Ever wonder why people around 50 need to wear reading glasses? Because as you age, the lens of your eye becomes less flexible, making it challenging to focus on near objects. We call this presbyopia.
People with untreated presbyopia may hold books, magazines, newspapers, and menus at arm’s length in order to focus properly. Performing other tasks at close range, such as crafts or handwriting, can also cause eyestrain and discomfort in those who have developed presbyopia. When it comes to correcting presbyopia, there are a few alternatives, whether you are a glasses or contact lens wearer.
The thing with reading glasses is that they are mostly useful for contact lens wearers or for people who don’t already need glasses for problems with distance vision. You can purchase these basically anywhere, but it’s best not to get a pair before you’ve had a comprehensive eye exam. Too often simple reading glasses may help for brief periods of time but they can eventually result in eyestrain when worn for a long time.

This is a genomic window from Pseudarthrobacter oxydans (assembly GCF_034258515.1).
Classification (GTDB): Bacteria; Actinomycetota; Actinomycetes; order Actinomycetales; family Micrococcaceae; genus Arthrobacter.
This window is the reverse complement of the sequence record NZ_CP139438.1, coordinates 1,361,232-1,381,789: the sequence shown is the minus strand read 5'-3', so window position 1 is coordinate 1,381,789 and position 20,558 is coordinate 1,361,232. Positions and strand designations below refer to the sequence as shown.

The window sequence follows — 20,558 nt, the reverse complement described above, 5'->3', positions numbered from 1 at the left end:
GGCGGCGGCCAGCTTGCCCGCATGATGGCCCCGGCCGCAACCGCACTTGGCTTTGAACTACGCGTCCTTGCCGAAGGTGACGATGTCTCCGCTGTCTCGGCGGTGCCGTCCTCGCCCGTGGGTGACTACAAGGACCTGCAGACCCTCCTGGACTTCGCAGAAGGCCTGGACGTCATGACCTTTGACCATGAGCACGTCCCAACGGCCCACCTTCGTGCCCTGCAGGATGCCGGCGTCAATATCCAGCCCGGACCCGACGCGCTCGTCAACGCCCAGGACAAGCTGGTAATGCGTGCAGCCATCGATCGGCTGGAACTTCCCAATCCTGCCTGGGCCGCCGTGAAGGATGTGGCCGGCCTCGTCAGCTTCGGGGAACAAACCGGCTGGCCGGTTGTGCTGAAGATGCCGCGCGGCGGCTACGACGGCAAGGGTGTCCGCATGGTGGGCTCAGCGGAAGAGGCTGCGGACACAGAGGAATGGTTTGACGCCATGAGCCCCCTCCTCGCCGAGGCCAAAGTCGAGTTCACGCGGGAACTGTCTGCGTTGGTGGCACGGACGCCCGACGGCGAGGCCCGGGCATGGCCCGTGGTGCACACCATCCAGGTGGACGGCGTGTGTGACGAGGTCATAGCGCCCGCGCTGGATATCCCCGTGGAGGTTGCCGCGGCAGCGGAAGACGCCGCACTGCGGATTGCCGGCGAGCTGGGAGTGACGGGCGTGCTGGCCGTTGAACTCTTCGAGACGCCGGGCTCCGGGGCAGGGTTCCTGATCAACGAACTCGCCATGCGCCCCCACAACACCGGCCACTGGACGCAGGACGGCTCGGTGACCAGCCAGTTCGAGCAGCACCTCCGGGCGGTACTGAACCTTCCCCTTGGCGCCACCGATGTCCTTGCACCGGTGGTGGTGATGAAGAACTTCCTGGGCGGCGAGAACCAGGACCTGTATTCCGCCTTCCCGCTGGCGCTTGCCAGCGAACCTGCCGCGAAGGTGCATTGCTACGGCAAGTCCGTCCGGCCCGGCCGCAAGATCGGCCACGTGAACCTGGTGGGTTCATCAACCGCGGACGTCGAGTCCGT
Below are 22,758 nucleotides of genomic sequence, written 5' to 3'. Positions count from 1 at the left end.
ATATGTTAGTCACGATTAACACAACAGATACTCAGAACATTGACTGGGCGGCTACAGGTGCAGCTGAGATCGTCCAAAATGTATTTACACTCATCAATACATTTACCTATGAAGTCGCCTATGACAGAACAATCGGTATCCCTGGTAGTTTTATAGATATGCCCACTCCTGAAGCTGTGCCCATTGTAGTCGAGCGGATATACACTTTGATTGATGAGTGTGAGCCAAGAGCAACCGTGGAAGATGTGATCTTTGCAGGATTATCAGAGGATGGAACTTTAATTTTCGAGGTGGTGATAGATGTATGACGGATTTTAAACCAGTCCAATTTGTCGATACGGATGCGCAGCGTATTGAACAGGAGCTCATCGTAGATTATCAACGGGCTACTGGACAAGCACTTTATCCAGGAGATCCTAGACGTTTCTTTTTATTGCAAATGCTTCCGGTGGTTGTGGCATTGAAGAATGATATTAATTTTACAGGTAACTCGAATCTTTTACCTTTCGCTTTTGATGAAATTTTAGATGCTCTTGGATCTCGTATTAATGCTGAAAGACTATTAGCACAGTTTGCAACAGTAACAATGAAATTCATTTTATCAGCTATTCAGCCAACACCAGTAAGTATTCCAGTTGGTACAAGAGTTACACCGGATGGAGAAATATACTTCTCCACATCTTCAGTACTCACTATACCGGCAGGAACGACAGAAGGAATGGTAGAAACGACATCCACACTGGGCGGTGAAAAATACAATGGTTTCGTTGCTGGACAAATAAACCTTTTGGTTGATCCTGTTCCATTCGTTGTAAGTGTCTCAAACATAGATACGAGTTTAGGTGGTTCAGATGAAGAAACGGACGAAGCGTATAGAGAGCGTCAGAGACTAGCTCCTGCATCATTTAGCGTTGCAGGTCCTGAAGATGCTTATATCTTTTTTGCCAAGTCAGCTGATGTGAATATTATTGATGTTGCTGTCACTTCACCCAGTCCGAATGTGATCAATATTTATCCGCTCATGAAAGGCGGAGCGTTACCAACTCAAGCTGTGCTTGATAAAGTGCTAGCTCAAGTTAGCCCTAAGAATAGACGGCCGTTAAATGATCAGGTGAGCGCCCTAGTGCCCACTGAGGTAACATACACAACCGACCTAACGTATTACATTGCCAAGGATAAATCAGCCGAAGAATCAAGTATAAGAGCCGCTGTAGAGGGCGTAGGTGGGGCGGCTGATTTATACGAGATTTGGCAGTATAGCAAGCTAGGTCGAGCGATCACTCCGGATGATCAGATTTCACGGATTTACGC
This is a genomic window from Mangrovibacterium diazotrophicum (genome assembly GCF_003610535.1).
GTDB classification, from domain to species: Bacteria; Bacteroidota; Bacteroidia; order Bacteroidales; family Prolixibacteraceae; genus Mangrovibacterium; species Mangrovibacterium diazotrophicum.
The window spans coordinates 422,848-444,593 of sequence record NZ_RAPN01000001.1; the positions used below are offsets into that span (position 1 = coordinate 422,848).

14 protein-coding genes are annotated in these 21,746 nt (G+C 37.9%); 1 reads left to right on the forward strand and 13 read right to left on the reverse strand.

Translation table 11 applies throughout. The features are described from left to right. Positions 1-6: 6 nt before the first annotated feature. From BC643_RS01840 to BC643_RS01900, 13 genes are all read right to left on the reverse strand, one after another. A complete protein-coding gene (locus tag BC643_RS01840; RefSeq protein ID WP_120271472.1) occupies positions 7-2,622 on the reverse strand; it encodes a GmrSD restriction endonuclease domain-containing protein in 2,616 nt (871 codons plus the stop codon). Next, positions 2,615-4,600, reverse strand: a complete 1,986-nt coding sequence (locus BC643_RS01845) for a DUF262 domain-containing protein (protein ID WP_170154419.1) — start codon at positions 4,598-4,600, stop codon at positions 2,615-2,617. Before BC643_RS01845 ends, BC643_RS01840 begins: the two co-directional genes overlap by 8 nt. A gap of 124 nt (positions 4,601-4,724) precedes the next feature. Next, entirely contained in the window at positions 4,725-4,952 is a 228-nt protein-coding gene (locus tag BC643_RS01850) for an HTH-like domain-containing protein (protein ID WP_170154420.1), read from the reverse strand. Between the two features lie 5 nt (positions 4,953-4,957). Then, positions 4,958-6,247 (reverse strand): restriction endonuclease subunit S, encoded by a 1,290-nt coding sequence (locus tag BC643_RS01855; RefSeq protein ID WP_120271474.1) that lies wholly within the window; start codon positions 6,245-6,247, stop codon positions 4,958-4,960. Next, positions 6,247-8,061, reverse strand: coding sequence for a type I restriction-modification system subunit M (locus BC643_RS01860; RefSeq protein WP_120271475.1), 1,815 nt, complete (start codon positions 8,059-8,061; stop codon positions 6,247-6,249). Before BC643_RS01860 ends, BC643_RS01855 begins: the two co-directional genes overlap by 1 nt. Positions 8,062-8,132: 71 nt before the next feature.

If you don’t want to switch back and forth between different pairs of glasses, consider bifocal or multi-focal corrective lenses, or PALs (progressive addition lenses), which a lot of people respond really well to. Essentially, these are eyeglasses with separate points of focus; the lower part has the prescription for seeing at close range. Contact lens wearers should speak to their eye care specialist to find out about multifocal contact lenses, or a treatment technique called monovision. Monovision is when one eye wears a lens for distance vision and one eye wears a lens for close vision.
Since your vision continues to change as you grow older, it’s fair to anticipate adjusting your prescription periodically. But it’s also crucial to understand your options before you decide the direction you want head in when it comes to your vision; you can be susceptible to presbyopia, even if you’ve had refractive surgery in the past.
It’s best to speak to your eye care professional for an informed view on the matter. Presbyopia is a part of middle age, but the decisions you make regarding it is in your hands.